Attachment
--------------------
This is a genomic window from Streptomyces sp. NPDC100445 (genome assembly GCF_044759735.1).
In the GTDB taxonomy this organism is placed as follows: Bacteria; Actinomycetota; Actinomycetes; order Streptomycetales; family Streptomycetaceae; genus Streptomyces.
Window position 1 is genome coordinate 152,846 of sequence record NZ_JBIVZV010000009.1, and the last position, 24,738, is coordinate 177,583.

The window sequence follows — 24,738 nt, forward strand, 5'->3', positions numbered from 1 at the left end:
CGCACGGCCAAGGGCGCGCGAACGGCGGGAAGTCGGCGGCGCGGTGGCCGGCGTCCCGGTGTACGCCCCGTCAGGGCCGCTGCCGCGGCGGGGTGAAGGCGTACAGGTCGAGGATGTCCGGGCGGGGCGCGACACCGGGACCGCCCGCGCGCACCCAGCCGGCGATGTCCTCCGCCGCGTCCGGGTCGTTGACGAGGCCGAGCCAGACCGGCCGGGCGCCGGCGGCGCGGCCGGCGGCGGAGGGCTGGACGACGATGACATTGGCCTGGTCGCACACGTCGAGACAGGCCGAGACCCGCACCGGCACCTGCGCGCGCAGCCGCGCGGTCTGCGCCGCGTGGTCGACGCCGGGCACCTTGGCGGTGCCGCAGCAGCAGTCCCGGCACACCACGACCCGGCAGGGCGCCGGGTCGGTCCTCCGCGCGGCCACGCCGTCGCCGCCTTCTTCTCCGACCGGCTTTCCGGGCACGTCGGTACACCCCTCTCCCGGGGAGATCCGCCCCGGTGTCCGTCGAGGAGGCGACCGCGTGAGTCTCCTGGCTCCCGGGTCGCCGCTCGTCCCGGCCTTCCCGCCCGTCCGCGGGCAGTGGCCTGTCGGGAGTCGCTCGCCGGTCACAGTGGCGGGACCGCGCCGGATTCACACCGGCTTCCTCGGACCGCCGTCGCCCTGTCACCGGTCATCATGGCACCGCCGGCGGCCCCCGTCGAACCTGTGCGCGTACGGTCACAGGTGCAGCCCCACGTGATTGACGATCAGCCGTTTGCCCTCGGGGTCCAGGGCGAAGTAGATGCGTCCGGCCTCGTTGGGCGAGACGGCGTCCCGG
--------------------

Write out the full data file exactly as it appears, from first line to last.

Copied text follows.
This is a genomic window from Streptomyces sp. NPDC100445 (genome assembly GCF_044759735.1).
In the GTDB taxonomy this organism is placed as follows: Bacteria; Actinomycetota; Actinomycetes; order Streptomycetales; family Streptomycetaceae; genus Streptomyces.
Window position 1 is genome coordinate 152,846 of sequence record NZ_JBIVZV010000009.1, and the last position, 24,738, is coordinate 177,583.

The window sequence follows — 24,738 nt, forward strand, 5'->3', positions numbered from 1 at the left end:
CGCACGGCCAAGGGCGCGCGAACGGCGGGAAGTCGGCGGCGCGGTGGCCGGCGTCCCGGTGTACGCCCCGTCAGGGCCGCTGCCGCGGCGGGGTGAAGGCGTACAGGTCGAGGATGTCCGGGCGGGGCGCGACACCGGGACCGCCCGCGCGCACCCAGCCGGCGATGTCCTCCGCCGCGTCCGGGTCGTTGACGAGGCCGAGCCAGACCGGCCGGGCGCCGGCGGCGCGGCCGGCGGCGGAGGGCTGGACGACGATGACATTGGCCTGGTCGCACACGTCGAGACAGGCCGAGACCCGCACCGGCACCTGCGCGCGCAGCCGCGCGGTCTGCGCCGCGTGGTCGACGCCGGGCACCTTGGCGGTGCCGCAGCAGCAGTCCCGGCACACCACGACCCGGCAGGGCGCCGGGTCGGTCCTCCGCGCGGCCACGCCGTCGCCGCCTTCTTCTCCGACCGGCTTTCCGGGCACGTCGGTACACCCCTCTCCCGGGGAGATCCGCCCCGGTGTCCGTCGAGGAGGCGACCGCGTGAGTCTCCTGGCTCCCGGGTCGCCGCTCGTCCCGGCCTTCCCGCCCGTCCGCGGGCAGTGGCCTGTCGGGAGTCGCTCGCCGGTCACAGTGGCGGGACCGCGCCGGATTCACACCGGCTTCCTCGGACCGCCGTCGCCCTGTCACCGGTCATCATGGCACCGCCGGCGGCCCCCGTCGAACCTGTGCGCGTACGGTCACAGGTGCAGCCCCACGTGATTGACGATCAGCCGTTTGCCCTCGGGGTCCAGGGCGAAGTAGATGCGTCCGGCCTCGTTGGGCGAGACGGCGTCCCGG